The Left-Hand Way is a globe-spanning fantasy thriller, like Tinker Tailor Soldier Spy with ancient magic. Part of this description may surprise readers of my first book, American Craftsmen, as that story for the most part kept a tight focus on the U.S. Another surprising change is my new first-person point-of-view character. In my previous book, it was the nonbelieving and somewhat irreverent Dale Morton who told the main story. In book two, it’s his Puritan foil, Michael Endicott, who speaks with his own voice.
My reasons for these changes have to do with the dynamics of keeping a series fresh and the evolution of the worldbuilding. Some series of books are mere continuations of one running story. For my American Craft series of magic and military intrigue, I haven’t gone that route. Instead, I have each book’s story stand on its own, and readers will feel that they’ve gotten a beginning, middle, and end for their effort. Of course, I still have plenty of continuity elements, and each novel so far has an epilogue that slingshots the story into the next book as an invitation to readers to keep going.
But if a stand-alone novel represents one of the most interesting slices of a character’s life, how does one find enough new interesting slices to keep such a series moving? One answer is to get the slices from someone else by shifting the first-person point-of-view character. When I first thought about doing this, I had Anne Rice’s shift of POV in her vampire series (which I know is one of Civilian Reader’s favorites) as inspiration and validation. Now I wonder if Rice was as surprised by Lestat in her follow-up to Interview with a Vampire as I’ve been by Endicott in my sequel. In book one, though Endicott loosens somewhat from his initial stiff and rule-bound nature, he’s still not likely leading man material. But this means that he’s the character who has the most room for interesting growth in book two, and that includes the most unlikely change for him: romance.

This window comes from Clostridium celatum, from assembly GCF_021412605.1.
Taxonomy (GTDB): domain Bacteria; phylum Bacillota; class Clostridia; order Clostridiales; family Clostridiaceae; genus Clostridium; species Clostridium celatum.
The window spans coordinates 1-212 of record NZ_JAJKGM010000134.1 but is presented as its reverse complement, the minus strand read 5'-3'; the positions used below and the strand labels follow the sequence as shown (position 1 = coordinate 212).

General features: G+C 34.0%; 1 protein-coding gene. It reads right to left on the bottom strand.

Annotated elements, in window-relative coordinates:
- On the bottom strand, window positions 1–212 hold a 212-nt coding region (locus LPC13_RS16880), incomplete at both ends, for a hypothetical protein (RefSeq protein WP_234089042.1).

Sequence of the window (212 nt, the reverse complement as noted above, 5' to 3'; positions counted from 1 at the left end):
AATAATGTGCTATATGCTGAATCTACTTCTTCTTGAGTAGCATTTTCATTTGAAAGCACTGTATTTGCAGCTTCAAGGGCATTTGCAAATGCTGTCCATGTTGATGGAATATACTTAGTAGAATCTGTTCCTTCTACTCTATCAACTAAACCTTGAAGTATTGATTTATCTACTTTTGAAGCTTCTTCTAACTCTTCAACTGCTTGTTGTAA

Like Civilian Reader, I’ve traveled a lot and I’ve lived overseas, so the expansion of my series to a global stage is something I’ve looked forward to for a while. However, other than the opening two chapters and the epilogue, all the action of my first book occurred within the United States. This was part of establishing an American mythos distinct from the usual European borrowings. The magic and supernatural elements of American Craftsmen were drawn from this country’s literature and folklore. If I introduced any significant elements from other, older traditions too early, they would likely drown out my new creative fusion. But having established this mythos, I am now able to let my characters loose upon the whole world in book two.
For The Left-Hand Way, I’ve been to most of the places that I use as settings: London, Oxford, Istanbul, Tokyo (where I lived a year and a half), Delphi, Paris, and Moscow. Does this make a difference in the verisimilitude of the story? Some early readers have noted the telling descriptive details of personal experience — the decorations of a seedy expat bottle-keep bar in Roppongi, the vendors and restaurants on the Galata Bridge, and the sparkle of the sun on the Gulf of Corinth seen from heights of Delphi. What I know for certain is that the research and writing regarding places and cultures I haven’t yet experienced seems more difficult and fraught with pitfalls.
Would it be worthwhile for me (or similarly situated writers) to travel exclusively for the purpose of project research, particularly for a global thriller like The Left-Hand Way? With the costs of flying and the availability of internet resources such as Google street view, such research probably makes less financial sense than ever. But as with much of what one does along with science fiction and fantasy writing (e.g. attend conventions, engage with social media, read and discuss the work of others), it may be best not to think of travel in terms of immediate direct payoff. Rather, I enjoy travel in itself. While I hope that any given trip may have indirect long-term benefit to my craft and help me continue to grow in experience, in most instances it would be counterproductive to my enjoyment to try to justify a vacation as exclusively for writing. It’s with this mindset that I’ve accumulated journeys, so I’m still a little surprised when, as in The Left-Hand Way, they reward me years later with so much concrete firsthand material to draw on for my stories.
Tom Doyle is the author of the American Craft fantasy series from Tor Books. In the first book, American Craftsmen (also published by Tor Books), two modern magician soldiers fight their way through the legacies of Poe and Hawthorne as they attempt to destroy an undying evil — and not kill each other first. In the sequel, The Left-Hand Way, the craftsmen are hunters and hunted in a global race to save humanity from a new occult threat out of America’s past. Tom’s collection of short fiction, The Wizard of Macatawa and Other Stories, includes his WSFA Small Press Award and Writers of the Future Award winners. He writes science fiction and fantasy in a spooky turret in Washington, DC. You can find the text and audio of many of his stories on his website.
The Left-Hand Way is out now.